Justin Bieber fans beat Twitter 'block'
Justin Bieber fans are coming up with different ways to get the pop star into Twitter trending topics after he claimed his name was being blocked.
Justin Bieber has praised his fans for the way they have reacted to his name being apparently blocked on Twitter and says he is "honored[sic]" to be excluded from the micro-blogging site's trending topics.
Posting on his verified profile on Friday, Justin Bieber tweeted: "So they block me from trending...im actually honored...not even mad...but then i get on and see yet again my fans are unstoppable! luv yall!"
Yet Twitter denied that Justin Bieber, or any topic at all, is ever blocked from trending topics.
Fans of the Canadian superstar have been tweeting using the term 'Diustin Biber' - a play on the pop singer's name - to try and bypass the supposed block using similar or related terms.
But the lack of Justin Bieber isn't due to it being specifically blocked, it is a result of the site's updated algorithm, as announced in May.
On its official blog at the time, Twitter wrote: "Twitter is about what is happening right now, and we have recently updated our trending topics algorithm to reflect this. The new algorithm identifies topics that are immediately popular, rather than topics that have been popular for a while or on a daily basis, to help people discover the "most breaking" news stories from across the world."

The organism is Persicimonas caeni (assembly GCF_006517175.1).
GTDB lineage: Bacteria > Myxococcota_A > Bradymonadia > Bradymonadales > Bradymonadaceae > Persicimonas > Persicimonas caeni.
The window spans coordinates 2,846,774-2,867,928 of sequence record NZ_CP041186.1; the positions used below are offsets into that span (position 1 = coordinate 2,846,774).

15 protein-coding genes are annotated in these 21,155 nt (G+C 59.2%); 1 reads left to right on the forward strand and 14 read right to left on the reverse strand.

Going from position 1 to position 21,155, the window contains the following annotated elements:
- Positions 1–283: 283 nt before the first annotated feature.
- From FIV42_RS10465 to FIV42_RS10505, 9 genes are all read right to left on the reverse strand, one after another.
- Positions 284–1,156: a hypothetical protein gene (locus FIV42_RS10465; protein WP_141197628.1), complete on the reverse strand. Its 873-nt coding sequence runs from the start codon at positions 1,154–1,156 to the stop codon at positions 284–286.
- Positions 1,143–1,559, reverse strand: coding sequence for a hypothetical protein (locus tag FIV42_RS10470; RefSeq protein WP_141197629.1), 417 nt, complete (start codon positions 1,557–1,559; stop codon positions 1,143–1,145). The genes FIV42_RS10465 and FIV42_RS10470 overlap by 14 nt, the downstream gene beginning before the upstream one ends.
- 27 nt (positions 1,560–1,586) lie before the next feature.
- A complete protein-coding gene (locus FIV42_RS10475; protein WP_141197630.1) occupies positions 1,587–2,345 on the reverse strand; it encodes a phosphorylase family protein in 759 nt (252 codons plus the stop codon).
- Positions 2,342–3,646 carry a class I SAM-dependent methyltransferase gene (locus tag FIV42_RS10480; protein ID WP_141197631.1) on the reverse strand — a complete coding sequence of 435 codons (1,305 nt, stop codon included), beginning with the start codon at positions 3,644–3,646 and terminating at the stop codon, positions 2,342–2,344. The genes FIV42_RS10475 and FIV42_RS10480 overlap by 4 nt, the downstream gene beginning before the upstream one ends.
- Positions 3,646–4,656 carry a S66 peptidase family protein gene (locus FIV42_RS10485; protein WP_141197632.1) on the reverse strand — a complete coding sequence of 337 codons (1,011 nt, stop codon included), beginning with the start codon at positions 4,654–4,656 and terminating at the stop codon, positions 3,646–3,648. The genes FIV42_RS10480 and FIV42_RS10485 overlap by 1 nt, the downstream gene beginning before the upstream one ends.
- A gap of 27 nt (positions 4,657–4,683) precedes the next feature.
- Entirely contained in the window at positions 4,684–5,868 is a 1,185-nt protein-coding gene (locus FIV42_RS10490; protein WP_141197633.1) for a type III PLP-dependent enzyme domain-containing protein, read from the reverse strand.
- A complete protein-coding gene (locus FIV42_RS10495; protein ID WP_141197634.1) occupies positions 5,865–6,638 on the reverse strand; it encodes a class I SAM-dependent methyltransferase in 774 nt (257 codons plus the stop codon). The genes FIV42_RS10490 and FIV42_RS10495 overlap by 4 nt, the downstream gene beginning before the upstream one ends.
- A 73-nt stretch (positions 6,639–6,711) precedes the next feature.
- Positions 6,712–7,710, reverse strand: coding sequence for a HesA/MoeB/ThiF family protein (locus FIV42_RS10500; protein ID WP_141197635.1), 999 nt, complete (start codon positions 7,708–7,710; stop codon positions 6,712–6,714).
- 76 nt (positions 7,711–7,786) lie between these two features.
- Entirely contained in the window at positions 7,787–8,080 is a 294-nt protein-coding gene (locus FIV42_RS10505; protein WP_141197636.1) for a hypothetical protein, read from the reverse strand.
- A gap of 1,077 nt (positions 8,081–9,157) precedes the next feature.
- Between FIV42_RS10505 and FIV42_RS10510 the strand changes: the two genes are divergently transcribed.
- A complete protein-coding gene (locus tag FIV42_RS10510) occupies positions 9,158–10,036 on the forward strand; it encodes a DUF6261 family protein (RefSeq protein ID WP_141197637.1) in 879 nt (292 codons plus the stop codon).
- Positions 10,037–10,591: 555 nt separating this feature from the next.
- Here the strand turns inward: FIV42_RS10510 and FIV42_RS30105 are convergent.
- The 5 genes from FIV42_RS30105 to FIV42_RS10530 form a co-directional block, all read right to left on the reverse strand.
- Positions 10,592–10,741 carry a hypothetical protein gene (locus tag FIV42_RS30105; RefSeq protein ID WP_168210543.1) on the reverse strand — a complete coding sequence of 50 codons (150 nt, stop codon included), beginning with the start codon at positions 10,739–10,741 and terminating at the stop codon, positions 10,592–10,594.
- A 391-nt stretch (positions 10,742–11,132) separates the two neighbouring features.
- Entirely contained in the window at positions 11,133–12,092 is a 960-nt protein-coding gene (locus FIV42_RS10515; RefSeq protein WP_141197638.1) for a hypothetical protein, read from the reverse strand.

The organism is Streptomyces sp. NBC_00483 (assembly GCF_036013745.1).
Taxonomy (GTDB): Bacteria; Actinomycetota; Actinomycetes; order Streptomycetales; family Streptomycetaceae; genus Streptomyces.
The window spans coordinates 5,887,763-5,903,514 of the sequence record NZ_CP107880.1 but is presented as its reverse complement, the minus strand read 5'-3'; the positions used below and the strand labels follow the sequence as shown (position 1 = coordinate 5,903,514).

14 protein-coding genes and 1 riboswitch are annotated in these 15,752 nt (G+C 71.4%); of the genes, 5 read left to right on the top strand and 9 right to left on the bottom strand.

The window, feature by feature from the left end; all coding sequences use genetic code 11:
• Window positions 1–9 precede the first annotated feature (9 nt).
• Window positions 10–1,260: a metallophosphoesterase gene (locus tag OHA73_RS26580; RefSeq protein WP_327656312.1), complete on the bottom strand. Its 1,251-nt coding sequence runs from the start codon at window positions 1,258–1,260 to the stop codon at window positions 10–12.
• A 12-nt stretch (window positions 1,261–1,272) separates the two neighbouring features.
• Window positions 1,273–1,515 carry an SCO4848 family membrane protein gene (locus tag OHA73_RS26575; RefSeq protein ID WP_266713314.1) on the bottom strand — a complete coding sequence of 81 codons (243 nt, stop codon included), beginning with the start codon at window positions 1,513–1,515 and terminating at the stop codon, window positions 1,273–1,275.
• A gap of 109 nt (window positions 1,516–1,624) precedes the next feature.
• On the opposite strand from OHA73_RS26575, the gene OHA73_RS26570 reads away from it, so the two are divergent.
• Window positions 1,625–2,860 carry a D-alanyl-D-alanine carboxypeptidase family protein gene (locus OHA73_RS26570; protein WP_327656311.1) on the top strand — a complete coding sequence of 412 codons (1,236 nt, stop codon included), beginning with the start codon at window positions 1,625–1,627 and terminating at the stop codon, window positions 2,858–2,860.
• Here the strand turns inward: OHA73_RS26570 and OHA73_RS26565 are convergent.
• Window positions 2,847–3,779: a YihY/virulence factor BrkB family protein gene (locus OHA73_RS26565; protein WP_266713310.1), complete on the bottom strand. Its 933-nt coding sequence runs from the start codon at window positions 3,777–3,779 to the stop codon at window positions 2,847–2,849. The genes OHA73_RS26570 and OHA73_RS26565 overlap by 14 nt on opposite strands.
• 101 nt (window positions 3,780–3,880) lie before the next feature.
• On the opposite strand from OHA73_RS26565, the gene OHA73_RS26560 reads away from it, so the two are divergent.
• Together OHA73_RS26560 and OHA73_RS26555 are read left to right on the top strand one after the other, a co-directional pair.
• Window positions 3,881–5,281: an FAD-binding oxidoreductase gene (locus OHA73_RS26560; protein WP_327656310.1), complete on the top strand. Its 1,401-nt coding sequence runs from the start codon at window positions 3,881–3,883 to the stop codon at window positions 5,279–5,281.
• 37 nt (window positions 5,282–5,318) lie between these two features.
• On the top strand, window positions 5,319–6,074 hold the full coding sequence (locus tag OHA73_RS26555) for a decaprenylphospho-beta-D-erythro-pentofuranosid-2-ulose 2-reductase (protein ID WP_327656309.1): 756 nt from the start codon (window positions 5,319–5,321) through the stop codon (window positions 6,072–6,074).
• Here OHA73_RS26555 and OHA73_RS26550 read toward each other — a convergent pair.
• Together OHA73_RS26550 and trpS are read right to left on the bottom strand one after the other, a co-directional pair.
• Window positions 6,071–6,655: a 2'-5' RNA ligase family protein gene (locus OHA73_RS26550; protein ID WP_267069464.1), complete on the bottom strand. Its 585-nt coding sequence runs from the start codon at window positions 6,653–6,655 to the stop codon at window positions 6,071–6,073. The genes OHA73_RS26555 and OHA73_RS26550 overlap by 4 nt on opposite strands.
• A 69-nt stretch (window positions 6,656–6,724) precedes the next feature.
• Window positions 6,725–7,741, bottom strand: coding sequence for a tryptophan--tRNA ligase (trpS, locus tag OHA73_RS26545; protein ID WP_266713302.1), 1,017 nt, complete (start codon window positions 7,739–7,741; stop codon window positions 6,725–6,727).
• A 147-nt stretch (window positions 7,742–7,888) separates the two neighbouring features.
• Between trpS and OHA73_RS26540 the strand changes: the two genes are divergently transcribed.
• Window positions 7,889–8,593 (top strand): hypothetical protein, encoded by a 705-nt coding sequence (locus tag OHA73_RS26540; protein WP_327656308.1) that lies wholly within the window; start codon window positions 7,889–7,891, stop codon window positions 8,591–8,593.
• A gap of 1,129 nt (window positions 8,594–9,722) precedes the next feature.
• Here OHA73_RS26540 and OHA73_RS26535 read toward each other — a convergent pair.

"It is important to note that this new algorithm does not "block" any topics from trending."
The micro-blogging site suggests that if regular topics have disappeared, members can do a saved search on their homepage and will be able to see any Tweets relating to that topic straight away.
A Justin Bieber blocking tool was launched on the Firefox browser in May called Shaved Bieber which blacked out any mention of the singer's name anywhere on the web.
Justin Bieber's popularity has been exploited by hackers and scammers recently after his YouTube videos were hacked with links to adult or porn sites and links claiming he had died in a car crash were poisoned with malware.
Earlier this week security experts warned Facebook members about a group that promised Justin Bieber's phone number but instead directed them to survey sites.